Friday, November 11, 2011

Fun With Math - Voting Stats

As I read about the election day results, the percentage turnout caught my eye.  As I usually do, I wondered why we pin so much faith in the calculated turnout percentage of registered voters.  There is usually mention of how low it is relative to the importance of the election - whichever election one might be talking about just after that election day.  And, to a point I agree.

However, the list of registered voters is very difficult too purge.  If any of us were to view the list for our neighborhood, we likely would pick out names of deceased or moved voters.

Here's a little math for your Friday. 

First - how many eligible voters in Marion County would you guess are registered to vote?  Pick a percentage - any percentage.  From those on my block, I'd guess a high percentage would be 50%.

The election board website gives us the results from this election.  It notes a total of 604,641 registered voters and 181,171 ballots cast for a turnout of just under 30%.

But, the 2010 census counts a Marion County total population of 903,393 with 25% under the age of 18.  A little math gives us an eligible voting population in our county of 676,641. 

Now if 604,641 people were registered to vote, out of an eligible voting population of 676,641, that would calculate out to a staggering registration rate of 89% !

If my anecdotal 50% rate from my block were to hold upon inspection throughout the county, that would indicate that 44% of the registered voter list is erroneous.  This would further lead to the calculated conclusion that just over half of the registered voters turned out to vote in the latest election; or 54%.

So, with all that hand waving and number crunching, what we have is a clear conclusion that we simply must find a way to either purge the voter registration list of dead and moved voters, or, begin to note that the voter turnout isn't anywhere near as low as it appears when a bad voter list is used as part of the calculation.


Paul K. Ogden said...

The problem is we have people registered more than one place and we have dead people registered. They have reduced the bloated rolls somewhat but they're still very bloated.

The trouble is Motor Voter law makes it very difficult to purge. Also registration is a major political football. If Republicans try to purge non-voters they are accused of voter suppression.

But a purge every four years if someone doesn't vote isn't unreasonable. (I could even go with six years.) If someone doesn't vote one time in the 12 elections held during a four year period, they are almost certainly dead or have moved.

One thing that is not well advertised is that the system isn't good for catching duplicate voters. They're not allowed to use the one number that would make it much easier to catch duplicates - social security numbers.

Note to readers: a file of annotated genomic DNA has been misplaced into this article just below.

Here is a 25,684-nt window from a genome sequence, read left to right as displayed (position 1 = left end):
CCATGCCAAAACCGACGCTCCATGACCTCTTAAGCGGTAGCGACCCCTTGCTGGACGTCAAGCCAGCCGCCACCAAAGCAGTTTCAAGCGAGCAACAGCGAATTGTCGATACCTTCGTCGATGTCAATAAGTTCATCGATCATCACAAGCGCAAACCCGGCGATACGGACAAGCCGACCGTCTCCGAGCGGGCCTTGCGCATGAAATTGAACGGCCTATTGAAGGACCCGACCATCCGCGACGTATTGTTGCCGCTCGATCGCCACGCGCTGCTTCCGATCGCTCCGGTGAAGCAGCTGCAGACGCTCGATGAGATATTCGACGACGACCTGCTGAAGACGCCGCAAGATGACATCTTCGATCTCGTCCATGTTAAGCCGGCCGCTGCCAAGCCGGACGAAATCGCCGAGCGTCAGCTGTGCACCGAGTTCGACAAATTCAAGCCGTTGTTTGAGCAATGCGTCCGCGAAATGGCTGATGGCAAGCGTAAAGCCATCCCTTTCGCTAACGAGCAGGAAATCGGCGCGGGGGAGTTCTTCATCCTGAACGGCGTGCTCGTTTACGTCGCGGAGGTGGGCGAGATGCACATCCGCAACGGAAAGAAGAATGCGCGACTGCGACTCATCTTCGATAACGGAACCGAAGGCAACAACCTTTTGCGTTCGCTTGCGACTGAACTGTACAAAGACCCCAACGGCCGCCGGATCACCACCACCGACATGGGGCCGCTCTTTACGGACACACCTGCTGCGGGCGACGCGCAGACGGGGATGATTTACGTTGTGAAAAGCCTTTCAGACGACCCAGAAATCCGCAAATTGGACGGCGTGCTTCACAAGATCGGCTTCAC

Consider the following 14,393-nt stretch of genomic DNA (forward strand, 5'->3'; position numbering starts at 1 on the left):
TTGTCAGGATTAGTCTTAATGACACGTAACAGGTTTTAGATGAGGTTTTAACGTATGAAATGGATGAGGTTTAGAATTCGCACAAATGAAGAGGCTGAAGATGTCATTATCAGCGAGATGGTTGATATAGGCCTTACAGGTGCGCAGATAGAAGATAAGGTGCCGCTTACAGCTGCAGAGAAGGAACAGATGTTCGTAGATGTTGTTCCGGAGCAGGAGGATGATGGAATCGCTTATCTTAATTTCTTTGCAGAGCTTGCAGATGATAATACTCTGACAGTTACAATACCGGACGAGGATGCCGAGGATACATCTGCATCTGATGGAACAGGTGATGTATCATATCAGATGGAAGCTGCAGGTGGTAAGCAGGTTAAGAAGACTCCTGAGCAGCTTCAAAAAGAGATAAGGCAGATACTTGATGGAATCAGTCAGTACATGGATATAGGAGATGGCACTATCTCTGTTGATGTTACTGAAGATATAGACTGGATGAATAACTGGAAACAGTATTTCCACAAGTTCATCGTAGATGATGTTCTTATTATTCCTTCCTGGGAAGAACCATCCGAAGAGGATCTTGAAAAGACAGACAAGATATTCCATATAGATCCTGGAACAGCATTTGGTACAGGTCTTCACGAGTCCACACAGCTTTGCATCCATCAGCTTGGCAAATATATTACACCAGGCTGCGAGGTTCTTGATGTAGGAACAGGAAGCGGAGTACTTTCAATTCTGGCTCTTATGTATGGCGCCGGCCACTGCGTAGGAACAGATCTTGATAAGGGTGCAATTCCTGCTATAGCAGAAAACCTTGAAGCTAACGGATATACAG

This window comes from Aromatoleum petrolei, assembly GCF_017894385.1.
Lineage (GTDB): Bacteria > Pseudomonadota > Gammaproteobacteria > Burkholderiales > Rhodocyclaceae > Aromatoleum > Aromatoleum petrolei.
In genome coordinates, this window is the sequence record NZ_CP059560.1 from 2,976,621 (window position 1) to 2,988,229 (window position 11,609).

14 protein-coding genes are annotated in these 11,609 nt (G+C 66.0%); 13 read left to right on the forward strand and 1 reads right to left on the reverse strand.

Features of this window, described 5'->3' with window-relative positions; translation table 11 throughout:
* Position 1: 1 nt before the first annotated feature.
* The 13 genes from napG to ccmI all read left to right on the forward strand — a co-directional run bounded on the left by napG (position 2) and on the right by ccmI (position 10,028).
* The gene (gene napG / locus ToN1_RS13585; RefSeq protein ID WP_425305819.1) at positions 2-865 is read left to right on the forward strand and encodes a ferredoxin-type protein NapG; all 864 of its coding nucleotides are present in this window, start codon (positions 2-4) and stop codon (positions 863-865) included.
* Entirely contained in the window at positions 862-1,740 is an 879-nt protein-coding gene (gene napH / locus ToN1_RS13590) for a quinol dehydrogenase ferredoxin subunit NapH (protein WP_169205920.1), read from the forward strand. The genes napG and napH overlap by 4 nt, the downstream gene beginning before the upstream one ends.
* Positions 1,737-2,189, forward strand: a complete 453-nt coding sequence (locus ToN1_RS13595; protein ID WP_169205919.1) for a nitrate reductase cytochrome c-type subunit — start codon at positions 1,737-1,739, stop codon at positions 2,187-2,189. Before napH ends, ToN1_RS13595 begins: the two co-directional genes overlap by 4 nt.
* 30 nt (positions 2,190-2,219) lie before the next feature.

Nicolas Martin said...

It is more useful to focus on the destructive effects of voting. Americans who have voted, for candidates at all levels of government, have done immeasurable harm to the country. Democracy is the farce that keeps on giving.

A good example is Hong Kong. While it was under remarkably libertarian British rule, it had no democracy. However, it did have more freedom than almost anywhere else in the world (certainly more than Britain), and, in historical terms, it rapidly became one of the richest places. Before the end of British rule and the introduction of democracy, Hong Kong had surpassed Britain in per capita income. What have the people of Hong Kong gained from voting? Nothing but strife and vanity.

Freedom and prosperity come in spite of democracy, not because of it. As James Madison put it, "democracies have ever been spectacles of turbulence and contention," and so has America become. Not to mention a machine of endless war.

Anonymous said...

Hate to rain on your parade, but marxism is no better.

Anonymous said...

Isn't there another number on the driver's license that would be useful? It is a completely R problem right now as their legislature can enact all kinds of useful things and likely get D support for a lot of them. Reduction in precincts would be useful. Purging used to be a common practice to hold down costs for everyone.

Had Enough Indy? said...

Paul - six years makes some sense. Also, as anon 6:13 notes, most people have driver's licenses or BMV issued state IDs. Its not perfect, but would go a long way to purge those who switched their registration to elsewhere in the State.